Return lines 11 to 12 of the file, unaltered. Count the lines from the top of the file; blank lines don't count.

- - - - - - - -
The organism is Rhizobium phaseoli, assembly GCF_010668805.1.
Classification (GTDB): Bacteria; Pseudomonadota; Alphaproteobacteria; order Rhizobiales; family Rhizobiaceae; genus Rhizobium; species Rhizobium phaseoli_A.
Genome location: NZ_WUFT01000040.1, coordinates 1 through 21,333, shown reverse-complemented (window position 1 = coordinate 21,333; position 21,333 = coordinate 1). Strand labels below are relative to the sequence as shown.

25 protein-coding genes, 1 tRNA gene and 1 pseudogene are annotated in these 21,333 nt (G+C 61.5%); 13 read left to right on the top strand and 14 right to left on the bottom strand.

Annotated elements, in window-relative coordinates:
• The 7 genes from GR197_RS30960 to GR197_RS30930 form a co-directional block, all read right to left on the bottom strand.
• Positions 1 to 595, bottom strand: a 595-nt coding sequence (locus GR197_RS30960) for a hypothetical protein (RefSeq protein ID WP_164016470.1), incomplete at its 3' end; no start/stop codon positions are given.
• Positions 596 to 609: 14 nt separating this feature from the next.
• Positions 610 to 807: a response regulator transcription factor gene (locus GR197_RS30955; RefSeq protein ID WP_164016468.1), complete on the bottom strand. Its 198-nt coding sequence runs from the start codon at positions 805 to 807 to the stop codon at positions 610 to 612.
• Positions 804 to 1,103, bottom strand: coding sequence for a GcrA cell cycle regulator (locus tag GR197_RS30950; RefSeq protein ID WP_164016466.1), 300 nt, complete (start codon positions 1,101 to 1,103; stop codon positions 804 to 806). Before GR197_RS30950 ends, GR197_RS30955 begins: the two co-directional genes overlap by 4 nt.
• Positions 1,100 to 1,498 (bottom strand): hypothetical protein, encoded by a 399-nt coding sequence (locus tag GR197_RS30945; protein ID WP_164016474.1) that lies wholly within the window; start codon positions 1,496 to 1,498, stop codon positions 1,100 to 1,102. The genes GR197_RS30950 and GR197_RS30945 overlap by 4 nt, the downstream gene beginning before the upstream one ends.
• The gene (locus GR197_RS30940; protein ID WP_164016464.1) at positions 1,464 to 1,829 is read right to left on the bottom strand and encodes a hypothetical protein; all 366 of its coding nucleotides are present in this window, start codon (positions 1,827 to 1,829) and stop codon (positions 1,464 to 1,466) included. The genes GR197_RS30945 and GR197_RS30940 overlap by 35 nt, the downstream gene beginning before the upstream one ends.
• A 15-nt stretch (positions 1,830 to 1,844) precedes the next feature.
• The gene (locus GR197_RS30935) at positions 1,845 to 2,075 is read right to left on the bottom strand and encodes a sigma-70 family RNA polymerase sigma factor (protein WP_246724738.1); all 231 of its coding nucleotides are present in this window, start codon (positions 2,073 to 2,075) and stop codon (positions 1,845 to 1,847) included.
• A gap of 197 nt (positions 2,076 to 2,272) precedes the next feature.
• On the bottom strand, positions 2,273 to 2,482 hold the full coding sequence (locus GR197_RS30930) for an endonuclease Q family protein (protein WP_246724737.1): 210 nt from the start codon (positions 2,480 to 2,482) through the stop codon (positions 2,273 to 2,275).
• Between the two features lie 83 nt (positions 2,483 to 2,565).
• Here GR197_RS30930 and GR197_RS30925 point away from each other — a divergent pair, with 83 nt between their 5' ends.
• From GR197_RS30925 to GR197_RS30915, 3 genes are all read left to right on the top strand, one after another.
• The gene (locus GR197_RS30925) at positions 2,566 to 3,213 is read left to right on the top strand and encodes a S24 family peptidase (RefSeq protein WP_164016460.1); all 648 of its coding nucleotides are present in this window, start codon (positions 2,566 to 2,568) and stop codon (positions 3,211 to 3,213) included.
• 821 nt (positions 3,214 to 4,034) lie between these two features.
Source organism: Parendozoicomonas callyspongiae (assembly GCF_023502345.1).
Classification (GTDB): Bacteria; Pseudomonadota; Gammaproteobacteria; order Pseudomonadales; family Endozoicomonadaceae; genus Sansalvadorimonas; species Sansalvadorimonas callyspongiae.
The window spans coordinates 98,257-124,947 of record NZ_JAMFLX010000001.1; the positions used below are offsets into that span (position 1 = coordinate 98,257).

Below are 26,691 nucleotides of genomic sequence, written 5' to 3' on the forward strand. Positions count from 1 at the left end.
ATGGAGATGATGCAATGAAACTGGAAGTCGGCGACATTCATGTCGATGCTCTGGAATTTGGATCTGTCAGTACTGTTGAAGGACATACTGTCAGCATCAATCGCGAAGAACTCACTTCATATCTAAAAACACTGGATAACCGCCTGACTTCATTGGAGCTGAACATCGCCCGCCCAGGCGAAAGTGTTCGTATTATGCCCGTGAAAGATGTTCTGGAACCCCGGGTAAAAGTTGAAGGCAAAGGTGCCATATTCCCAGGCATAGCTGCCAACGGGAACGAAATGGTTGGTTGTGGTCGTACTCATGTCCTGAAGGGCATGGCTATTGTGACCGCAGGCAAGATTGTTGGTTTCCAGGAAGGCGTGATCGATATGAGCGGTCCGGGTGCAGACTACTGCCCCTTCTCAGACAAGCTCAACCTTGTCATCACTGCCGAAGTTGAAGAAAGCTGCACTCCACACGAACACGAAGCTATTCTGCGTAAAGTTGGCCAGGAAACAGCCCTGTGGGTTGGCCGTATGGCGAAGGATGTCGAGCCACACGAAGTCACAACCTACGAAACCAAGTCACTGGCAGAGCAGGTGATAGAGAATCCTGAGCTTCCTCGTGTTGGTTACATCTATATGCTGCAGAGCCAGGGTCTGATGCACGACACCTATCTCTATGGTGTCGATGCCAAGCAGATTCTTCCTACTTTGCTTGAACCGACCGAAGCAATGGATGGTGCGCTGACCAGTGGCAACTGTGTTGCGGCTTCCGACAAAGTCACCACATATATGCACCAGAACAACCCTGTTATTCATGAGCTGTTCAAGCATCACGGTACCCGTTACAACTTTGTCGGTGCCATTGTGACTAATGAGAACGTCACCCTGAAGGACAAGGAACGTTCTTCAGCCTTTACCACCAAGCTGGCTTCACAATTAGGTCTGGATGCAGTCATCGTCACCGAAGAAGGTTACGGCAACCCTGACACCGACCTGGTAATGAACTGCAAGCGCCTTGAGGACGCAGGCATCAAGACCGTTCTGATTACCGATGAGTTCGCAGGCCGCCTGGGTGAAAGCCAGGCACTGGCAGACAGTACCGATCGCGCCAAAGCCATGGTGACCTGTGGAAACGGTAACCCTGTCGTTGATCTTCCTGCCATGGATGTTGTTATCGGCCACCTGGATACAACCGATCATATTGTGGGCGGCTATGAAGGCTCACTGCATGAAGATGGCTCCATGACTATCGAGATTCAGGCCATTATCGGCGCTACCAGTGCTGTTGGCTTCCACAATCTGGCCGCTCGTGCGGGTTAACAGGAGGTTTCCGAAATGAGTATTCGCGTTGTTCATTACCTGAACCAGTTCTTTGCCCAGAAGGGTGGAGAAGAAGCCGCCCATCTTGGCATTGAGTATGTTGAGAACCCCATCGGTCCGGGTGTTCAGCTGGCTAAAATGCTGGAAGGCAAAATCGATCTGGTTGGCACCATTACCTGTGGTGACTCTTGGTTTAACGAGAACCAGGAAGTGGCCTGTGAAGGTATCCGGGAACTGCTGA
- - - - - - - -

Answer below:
• Positions 1,100 to 1,498 (bottom strand): hypothetical protein, encoded by a 399-nt coding sequence (locus tag GR197_RS30945; protein ID WP_164016474.1) that lies wholly within the window; start codon positions 1,496 to 1,498, stop codon positions 1,100 to 1,102. The genes GR197_RS30950 and GR197_RS30945 overlap by 4 nt, the downstream gene beginning before the upstream one ends.
• The gene (locus GR197_RS30940; protein ID WP_164016464.1) at positions 1,464 to 1,829 is read right to left on the bottom strand and encodes a hypothetical protein; all 366 of its coding nucleotides are present in this window, start codon (positions 1,827 to 1,829) and stop codon (positions 1,464 to 1,466) included. The genes GR197_RS30945 and GR197_RS30940 overlap by 35 nt, the downstream gene beginning before the upstream one ends.